Sir Philip Sidney
Astrophel and Stella
With what sharp checks I in myself am shent,
When into Reason's audit I do go:
And by just counts myself a bankrout know
Of all those goods, which heav'n to me hath lent:
Unable quite to pay even Nature's rent,
Which unto it by birthright I do owe:
And which is worse, no good excuse can show,
But that my wealth I have most idly spent.
My youth doth waste, my knowledge brings forth toys,
My wit doth strive those passions to defend,
Which for reward spoil it with vain annoys.
I see my course to lose myself doth bend:
I see and yet no greater sorrow take,
Than that I lose no more for Stella's sake.
Sidney, Sir Philip. Selected Writings.
Richard Dutton, ed.
New York: Routledge, 2002. 37.
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Created by Anniina Jokinen on June 12, 1996. Last updated on June 18, 2010.
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Renaissance English Writers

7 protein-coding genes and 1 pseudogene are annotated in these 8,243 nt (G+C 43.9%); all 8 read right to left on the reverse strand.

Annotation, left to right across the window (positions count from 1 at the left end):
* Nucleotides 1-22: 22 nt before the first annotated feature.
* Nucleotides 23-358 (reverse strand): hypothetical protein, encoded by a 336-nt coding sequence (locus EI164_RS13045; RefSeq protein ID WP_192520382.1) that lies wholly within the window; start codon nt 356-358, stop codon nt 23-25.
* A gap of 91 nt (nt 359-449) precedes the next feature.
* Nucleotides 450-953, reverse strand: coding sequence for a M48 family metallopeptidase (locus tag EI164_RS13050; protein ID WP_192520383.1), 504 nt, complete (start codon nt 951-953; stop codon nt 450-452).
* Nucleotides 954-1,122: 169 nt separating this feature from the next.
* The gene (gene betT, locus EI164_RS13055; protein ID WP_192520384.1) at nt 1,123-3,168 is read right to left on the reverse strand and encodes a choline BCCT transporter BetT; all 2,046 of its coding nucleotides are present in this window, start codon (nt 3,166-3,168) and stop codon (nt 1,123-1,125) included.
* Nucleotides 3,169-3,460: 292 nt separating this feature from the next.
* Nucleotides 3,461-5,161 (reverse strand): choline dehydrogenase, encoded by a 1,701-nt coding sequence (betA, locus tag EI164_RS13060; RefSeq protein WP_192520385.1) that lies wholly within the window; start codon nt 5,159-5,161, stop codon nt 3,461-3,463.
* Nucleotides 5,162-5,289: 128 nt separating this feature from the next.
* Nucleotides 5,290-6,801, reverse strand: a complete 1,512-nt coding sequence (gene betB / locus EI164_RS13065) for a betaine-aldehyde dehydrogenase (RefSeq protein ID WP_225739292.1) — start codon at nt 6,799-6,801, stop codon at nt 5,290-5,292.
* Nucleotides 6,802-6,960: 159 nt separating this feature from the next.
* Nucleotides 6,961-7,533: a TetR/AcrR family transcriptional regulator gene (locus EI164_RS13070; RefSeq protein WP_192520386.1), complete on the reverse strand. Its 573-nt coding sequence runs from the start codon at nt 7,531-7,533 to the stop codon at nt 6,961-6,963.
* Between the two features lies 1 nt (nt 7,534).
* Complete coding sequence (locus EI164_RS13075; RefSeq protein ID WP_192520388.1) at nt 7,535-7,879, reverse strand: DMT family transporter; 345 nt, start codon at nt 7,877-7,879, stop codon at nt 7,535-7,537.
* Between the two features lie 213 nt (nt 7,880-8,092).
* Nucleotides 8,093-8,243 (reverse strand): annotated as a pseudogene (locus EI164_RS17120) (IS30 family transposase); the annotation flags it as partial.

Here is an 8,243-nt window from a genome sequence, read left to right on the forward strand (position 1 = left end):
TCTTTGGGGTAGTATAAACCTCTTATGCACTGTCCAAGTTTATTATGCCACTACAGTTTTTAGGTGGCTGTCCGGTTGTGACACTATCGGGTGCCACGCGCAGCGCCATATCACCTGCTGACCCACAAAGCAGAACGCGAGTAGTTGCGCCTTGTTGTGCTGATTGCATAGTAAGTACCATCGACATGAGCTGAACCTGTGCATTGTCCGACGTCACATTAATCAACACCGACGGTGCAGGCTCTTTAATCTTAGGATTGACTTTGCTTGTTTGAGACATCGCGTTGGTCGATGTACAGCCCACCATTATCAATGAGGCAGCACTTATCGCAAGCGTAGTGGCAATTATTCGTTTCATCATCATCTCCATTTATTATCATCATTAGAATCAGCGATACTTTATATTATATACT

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Sir Thomas More
Sir Thomas Wyatt
Sir Thomas Hoby
Sir Philip Sidney
Edward de Vere
Sir Walter Ralegh
Mary Sidney Herbert
Sir John Davies
Persons of Interest
Field of the Cloth of Gold, 1520
Pilgrimage of Grace, 1536
The Babington Plot, 1586
The Spanish Armada, 1588
English Renaissance Drama
Images of London:
London in the time of Henry VII. MS. Roy. 16 F. ii.
London, 1510, the earliest view in print
Map of England from Saxton's Descriptio Angliae, 1579
Location Map of Elizabethan London
Plan of the Bankside, Southwark, in Shakespeare's time
Detail of Norden's Map of the Bankside, 1593
Bull and Bear Baiting Rings from the Agas Map (1569-1590, pub. 1631)
Sketch of the Swan Theatre, c. 1596
Westminster in the Seventeenth Century, by Hollar
Visscher's Panoramic View of London, 1616. COLOR